Coming from a musical background, music is such a powerful medium. It touches a different part of our heart and spirit than other mediums. I think I best express myself outside of music through photography and photo-based work and video. Rather than depending on still images, moving images help me capture the awkwardness of the dance, or the grace and beauty.
I think that we're at a really significant point in visual history where the question is being called on a daily basis of what is a still image, and what does that mean in 2017. We all have the capacity, with our pocket gadgets, to do a live image and choose a still from that. The still image becomes a very different thing than what it was 10, 20, 30 years ago. If you look at Blade Runner or The Expanse, [they have] some futuristic idea of what a newspaper is – you have holographic images that are moving that you can rewind, pause, or zoom in on. We're basically there, and there's an acceptance of that and a beautiful awkwardness where we're neither fish nor foul at this point. We're cherrypicking from the best of analog and the best of digital, and we're piecing it together.
Have you ever made a GIF?
Yeah, I participated in a thing where I made 20 or 30 of them and then threw them out into the world. I have a Tumblr page that was at one point quite active. I like having moving images and GIFs on that.
Why did you stop using Tumblr?
After you've used it for a while, it's like Instagram – you grow wary of it, step away, and then you either come back or you don't.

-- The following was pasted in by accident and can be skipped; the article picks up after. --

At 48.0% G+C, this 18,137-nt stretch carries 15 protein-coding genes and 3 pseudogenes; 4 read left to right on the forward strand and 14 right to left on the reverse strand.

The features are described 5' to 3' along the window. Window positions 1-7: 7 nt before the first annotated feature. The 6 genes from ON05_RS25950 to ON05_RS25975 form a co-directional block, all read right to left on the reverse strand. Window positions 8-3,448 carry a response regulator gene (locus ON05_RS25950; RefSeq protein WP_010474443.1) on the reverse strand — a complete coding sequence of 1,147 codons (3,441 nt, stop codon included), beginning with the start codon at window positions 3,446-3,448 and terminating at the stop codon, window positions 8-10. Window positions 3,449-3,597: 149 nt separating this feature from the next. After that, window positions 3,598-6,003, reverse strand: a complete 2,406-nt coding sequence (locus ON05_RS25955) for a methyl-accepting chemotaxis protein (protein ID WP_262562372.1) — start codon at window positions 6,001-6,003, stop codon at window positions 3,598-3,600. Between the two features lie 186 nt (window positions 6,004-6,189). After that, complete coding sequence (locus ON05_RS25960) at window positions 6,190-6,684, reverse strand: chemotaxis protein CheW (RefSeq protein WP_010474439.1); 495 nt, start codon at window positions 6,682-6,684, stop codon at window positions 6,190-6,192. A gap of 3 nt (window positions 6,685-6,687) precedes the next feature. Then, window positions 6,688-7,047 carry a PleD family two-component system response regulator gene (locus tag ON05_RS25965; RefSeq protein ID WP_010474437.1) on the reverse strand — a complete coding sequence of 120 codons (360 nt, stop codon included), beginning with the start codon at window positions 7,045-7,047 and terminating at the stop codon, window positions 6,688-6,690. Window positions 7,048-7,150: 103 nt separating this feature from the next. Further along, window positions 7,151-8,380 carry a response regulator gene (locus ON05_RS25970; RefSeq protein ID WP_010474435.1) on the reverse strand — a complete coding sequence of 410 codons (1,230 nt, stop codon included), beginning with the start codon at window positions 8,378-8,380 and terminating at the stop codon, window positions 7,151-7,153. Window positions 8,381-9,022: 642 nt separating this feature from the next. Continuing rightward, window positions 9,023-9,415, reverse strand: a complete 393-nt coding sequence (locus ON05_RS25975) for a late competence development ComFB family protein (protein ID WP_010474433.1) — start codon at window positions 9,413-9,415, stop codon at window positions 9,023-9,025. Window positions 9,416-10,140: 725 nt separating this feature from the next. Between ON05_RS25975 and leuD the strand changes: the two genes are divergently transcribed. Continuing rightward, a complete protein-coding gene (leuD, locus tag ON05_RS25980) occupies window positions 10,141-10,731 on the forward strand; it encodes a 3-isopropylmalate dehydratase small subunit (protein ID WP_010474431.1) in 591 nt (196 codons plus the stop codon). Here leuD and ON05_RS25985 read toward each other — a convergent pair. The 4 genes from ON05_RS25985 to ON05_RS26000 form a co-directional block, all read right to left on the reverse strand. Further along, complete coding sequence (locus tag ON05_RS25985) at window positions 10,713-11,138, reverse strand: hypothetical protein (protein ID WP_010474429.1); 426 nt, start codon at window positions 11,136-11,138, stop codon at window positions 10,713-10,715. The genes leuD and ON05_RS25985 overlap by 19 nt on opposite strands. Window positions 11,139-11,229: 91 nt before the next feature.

Other artists have mentioned to me that they believe Instagram is the purest form of artistic expression, when it comes to social media.
I've avoided Facebook since the beginning. I find myself increasingly in a world where people are roiled up or excited or angry and upset about something and I have no idea what it is – so now I say, "That's a Facebook thing." I'm able to place it in that category. Statistically, I think 1 in 3 people are communicating with each other via Facebook. I find that to be quite dilettantish. I don't think that's a very good thing. It seems like a rather shallow echo chamber. With that as an example, my interest in Twitter is about null, and my interest in Facebook is also null. Instagram is more visual, and I'm more of a visual learner. I like to look at pictures. Within that spectrum, I think it is probably the most direct and interesting [social media platform] – but the second you say that, something else comes along and takes over.
Stipe's installation will be on display in front of the the American Underground building on West Main Street throughout Moogfest. Passholders can also witness it inside the building during the following hours:
May 18: 7 pm - Midnight
May 19: 6 pm - Midnight
May 20: 6 pm - Midnight
May 21: Noon - 6 pm